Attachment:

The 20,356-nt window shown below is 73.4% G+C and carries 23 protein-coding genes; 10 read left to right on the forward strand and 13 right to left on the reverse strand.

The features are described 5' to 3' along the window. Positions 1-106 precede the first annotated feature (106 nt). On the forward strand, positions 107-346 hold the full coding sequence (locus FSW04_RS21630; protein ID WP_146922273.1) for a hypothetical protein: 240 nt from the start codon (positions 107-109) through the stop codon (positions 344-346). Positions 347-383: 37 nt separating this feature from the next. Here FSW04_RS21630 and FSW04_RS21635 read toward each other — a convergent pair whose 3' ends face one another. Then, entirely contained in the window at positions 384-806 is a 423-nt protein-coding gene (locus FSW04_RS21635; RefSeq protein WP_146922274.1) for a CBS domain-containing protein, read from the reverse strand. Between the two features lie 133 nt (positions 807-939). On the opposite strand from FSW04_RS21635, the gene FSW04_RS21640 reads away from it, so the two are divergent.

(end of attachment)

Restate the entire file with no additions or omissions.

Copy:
The 20,356-nt window shown below is 73.4% G+C and carries 23 protein-coding genes; 10 read left to right on the forward strand and 13 right to left on the reverse strand.

The features are described 5' to 3' along the window. Positions 1-106 precede the first annotated feature (106 nt). On the forward strand, positions 107-346 hold the full coding sequence (locus FSW04_RS21630; protein ID WP_146922273.1) for a hypothetical protein: 240 nt from the start codon (positions 107-109) through the stop codon (positions 344-346). Positions 347-383: 37 nt separating this feature from the next. Here FSW04_RS21630 and FSW04_RS21635 read toward each other — a convergent pair whose 3' ends face one another. Then, entirely contained in the window at positions 384-806 is a 423-nt protein-coding gene (locus FSW04_RS21635; RefSeq protein WP_146922274.1) for a CBS domain-containing protein, read from the reverse strand. Between the two features lie 133 nt (positions 807-939). On the opposite strand from FSW04_RS21635, the gene FSW04_RS21640 reads away from it, so the two are divergent.